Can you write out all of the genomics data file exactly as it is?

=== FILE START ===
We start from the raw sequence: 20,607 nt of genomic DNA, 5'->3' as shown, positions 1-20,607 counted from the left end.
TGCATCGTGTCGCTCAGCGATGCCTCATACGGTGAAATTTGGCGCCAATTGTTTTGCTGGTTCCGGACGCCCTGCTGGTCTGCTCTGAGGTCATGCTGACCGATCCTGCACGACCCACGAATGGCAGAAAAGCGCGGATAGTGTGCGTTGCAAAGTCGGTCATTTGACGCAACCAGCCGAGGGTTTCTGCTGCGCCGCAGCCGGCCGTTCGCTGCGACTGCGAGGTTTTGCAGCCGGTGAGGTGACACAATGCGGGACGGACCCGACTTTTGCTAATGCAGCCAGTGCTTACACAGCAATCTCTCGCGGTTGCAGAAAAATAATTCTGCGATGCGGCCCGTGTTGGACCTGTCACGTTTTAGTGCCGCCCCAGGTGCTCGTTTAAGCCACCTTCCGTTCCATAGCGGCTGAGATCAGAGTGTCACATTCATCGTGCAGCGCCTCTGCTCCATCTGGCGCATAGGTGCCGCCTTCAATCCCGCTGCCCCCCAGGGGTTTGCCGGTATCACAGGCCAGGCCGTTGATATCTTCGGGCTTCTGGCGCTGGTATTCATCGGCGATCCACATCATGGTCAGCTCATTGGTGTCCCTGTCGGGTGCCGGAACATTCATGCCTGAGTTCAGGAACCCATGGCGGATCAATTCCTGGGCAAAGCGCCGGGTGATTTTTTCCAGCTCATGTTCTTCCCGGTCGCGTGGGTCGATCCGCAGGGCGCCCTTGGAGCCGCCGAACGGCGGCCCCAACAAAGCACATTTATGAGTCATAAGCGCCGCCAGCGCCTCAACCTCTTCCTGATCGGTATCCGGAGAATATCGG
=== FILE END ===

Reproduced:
We start from the raw sequence: 20,607 nt of genomic DNA, 5'->3' as shown, positions 1-20,607 counted from the left end.
TGCATCGTGTCGCTCAGCGATGCCTCATACGGTGAAATTTGGCGCCAATTGTTTTGCTGGTTCCGGACGCCCTGCTGGTCTGCTCTGAGGTCATGCTGACCGATCCTGCACGACCCACGAATGGCAGAAAAGCGCGGATAGTGTGCGTTGCAAAGTCGGTCATTTGACGCAACCAGCCGAGGGTTTCTGCTGCGCCGCAGCCGGCCGTTCGCTGCGACTGCGAGGTTTTGCAGCCGGTGAGGTGACACAATGCGGGACGGACCCGACTTTTGCTAATGCAGCCAGTGCTTACACAGCAATCTCTCGCGGTTGCAGAAAAATAATTCTGCGATGCGGCCCGTGTTGGACCTGTCACGTTTTAGTGCCGCCCCAGGTGCTCGTTTAAGCCACCTTCCGTTCCATAGCGGCTGAGATCAGAGTGTCACATTCATCGTGCAGCGCCTCTGCTCCATCTGGCGCATAGGTGCCGCCTTCAATCCCGCTGCCCCCCAGGGGTTTGCCGGTATCACAGGCCAGGCCGTTGATATCTTCGGGCTTCTGGCGCTGGTATTCATCGGCGATCCACATCATGGTCAGCTCATTGGTGTCCCTGTCGGGTGCCGGAACATTCATGCCTGAGTTCAGGAACCCATGGCGGATCAATTCCTGGGCAAAGCGCCGGGTGATTTTTTCCAGCTCATGTTCTTCCCGGTCGCGTGGGTCGATCCGCAGGGCGCCCTTGGAGCCGCCGAACGGCGGCCCCAACAAAGCACATTTATGAGTCATAAGCGCCGCCAGCGCCTCAACCTCTTCCTGATCGGTATCCGGAGAATATCGG